September 1st… as the hot summer floats away from London town and cooler autumn days draw in, it’s time to think about the upcoming fall cancer conference season – it’s quite a busy one this year!
In the coming weeks, I will be rolling out our series on the ESMO 2016 Previews (Twitter #ESMO16) and taking a more in-depth look at various topics of interest. The Copenhagen meeting is later than usual and also more compressed, with numerous sessions now held simultaneously. It used to be that you could take a break between key sessions, but not any more – there’s a lot going on this year.
One of the things that jumped out to me from a preliminary review of this year’s hectic ESMO program is an interesting novel target that had some early preclinical data at AACR, but that sadly got lost in the tsunami of data there.
It is good to have that reminder and be able to return to it in the context of broader data because overcoming barriers to drug resistance with targeted therapies is still an important issue that is worth researching.
You likely won’t see it in many analyst reports or previews, however, although it’s a hidden gem of great interest and well worth exploring in terms of what we know so far. This means that readers will be both prepared and intrigued – don’t be surprised to hear about some BD&L deals in this niche in the future.
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Today in the plenary session of the 102nd Annual Meeting of the American Association for Cancer Research (AACR), Lynda Chin from Dana-Farber Cancer Institute in Boston provided an excellent overview of the challenges and opportunities of translating insights from cancer genomics into personalized medicine that will benefit patients.
I unequivocally recommend listening to the webcast of the plenary when it is posted on the AACR website.
As Dr Chin stated at the start of her presentation, “cancer is fundamentally a disease of the genome.” The goal of all cancer research is to make progress with prevention, detection and cure.
In the plenary presentation she highlighted some of the successes that have come from understanding the genome e.g. the knowledge of BRAF mutation in melanoma led to the identification of a target and development of a new drug in 8 years. In addition to the development of novel therapeutics, genomics research has helped companies reposition drugs and she highlighted crizotinib as an example (move from C-Met to ALK inhibition in NSCLC).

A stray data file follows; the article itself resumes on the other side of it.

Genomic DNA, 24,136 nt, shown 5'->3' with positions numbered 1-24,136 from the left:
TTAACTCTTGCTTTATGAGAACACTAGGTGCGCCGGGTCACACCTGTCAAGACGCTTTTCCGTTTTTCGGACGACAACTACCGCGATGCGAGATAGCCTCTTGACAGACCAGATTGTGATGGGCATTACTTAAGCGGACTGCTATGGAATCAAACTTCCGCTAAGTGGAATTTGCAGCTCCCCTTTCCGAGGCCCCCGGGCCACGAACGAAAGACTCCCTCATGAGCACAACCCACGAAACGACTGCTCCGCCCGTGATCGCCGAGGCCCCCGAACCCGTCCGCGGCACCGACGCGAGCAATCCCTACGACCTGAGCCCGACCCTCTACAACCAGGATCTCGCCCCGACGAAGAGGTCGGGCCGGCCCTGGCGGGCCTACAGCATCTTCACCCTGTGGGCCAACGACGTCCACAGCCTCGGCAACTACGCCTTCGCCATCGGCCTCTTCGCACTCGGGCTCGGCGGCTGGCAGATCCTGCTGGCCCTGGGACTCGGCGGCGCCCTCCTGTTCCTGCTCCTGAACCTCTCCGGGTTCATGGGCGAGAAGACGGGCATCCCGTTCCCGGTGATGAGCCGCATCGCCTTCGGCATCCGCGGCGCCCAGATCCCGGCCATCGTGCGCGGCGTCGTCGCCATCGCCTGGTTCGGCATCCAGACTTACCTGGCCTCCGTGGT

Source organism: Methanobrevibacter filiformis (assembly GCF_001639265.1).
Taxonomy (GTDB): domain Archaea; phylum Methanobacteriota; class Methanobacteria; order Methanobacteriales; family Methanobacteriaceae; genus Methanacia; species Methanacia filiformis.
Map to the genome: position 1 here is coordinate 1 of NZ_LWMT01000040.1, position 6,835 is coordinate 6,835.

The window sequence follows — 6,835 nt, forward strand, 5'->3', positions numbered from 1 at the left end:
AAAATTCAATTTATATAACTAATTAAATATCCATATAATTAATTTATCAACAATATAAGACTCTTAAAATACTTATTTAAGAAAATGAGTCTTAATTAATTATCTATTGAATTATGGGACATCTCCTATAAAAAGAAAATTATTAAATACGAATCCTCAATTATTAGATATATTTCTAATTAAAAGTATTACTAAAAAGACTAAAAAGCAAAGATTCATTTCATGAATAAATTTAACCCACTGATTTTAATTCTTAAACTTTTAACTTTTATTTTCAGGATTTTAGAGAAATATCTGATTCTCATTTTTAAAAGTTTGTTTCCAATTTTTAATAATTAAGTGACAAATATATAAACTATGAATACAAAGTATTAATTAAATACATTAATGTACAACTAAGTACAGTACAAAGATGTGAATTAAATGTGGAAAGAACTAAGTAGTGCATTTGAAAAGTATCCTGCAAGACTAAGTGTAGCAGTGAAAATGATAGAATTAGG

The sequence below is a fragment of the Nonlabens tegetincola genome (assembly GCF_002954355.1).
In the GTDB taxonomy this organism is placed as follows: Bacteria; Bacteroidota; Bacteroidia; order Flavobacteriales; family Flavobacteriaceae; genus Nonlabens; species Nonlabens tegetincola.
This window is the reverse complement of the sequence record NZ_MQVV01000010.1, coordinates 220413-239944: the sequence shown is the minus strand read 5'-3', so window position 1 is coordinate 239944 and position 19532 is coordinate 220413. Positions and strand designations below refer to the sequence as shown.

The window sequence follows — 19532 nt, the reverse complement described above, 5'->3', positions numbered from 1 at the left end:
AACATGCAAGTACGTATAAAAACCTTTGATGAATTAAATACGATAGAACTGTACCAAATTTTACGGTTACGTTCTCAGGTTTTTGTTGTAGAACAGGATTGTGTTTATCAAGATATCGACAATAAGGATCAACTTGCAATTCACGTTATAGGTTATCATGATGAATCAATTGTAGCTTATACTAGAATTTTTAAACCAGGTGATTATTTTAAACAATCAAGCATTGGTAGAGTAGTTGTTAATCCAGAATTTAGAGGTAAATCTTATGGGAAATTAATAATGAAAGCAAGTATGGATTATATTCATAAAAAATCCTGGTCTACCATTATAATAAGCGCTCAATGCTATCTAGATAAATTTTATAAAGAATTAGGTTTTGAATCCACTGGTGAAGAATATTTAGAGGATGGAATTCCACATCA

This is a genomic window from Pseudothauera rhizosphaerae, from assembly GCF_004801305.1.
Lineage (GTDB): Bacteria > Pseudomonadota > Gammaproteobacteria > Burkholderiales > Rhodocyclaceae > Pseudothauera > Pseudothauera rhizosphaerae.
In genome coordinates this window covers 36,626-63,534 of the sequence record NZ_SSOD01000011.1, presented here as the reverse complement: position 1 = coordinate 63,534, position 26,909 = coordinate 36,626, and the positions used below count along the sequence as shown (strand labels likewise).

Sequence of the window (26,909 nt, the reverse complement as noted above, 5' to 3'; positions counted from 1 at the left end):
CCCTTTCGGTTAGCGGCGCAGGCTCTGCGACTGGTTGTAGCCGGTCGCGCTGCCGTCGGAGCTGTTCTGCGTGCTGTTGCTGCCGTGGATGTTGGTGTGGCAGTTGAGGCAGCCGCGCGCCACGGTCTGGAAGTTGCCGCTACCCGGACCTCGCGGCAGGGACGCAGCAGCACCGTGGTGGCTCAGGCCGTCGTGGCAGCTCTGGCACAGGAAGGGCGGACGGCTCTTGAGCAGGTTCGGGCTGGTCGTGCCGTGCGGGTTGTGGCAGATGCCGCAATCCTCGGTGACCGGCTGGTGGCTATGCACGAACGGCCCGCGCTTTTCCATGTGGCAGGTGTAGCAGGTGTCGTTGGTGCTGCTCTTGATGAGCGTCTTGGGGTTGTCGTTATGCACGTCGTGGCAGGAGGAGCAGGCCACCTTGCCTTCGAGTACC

These successes have “motivated researchers” according to Chin. However, it is transformative new technology such as the next generation of sequencing technology that has heralded “a new era of cancer genomics.” Massively parallel sequencing enables comprehensive genome characterization.
Not only has innovative new sequencing technology increased the throughput, but it has dramatically decreased the costs. As Dr Chin noted, some have questioned whether cancer genomics is worth it? She outlined some of the recent successes, such as BAP1 in ocular melanoma (see my previous post on this) as examples of its value.
Challenges remain such as the management of the vast amount of data that genome sequencing produces. Data management, processing and storage remain issues, as does the need to develop a reference human genome against which a patient’s tumor profile could be compared.
And even when you find a mutation, the challenge is to separate the “drivers” from the “passengers.” This according to Chin requires a “robust statistical framework”.
Cancer signaling is not linear, but is a highly interconnected and redundant network, so it remains a big task to translate genomics into personalized medicine. According to Dr Chin using mice as models to bridge the gap between sequencing and man may be the way forward in translating cancer genomics into personalized medicine.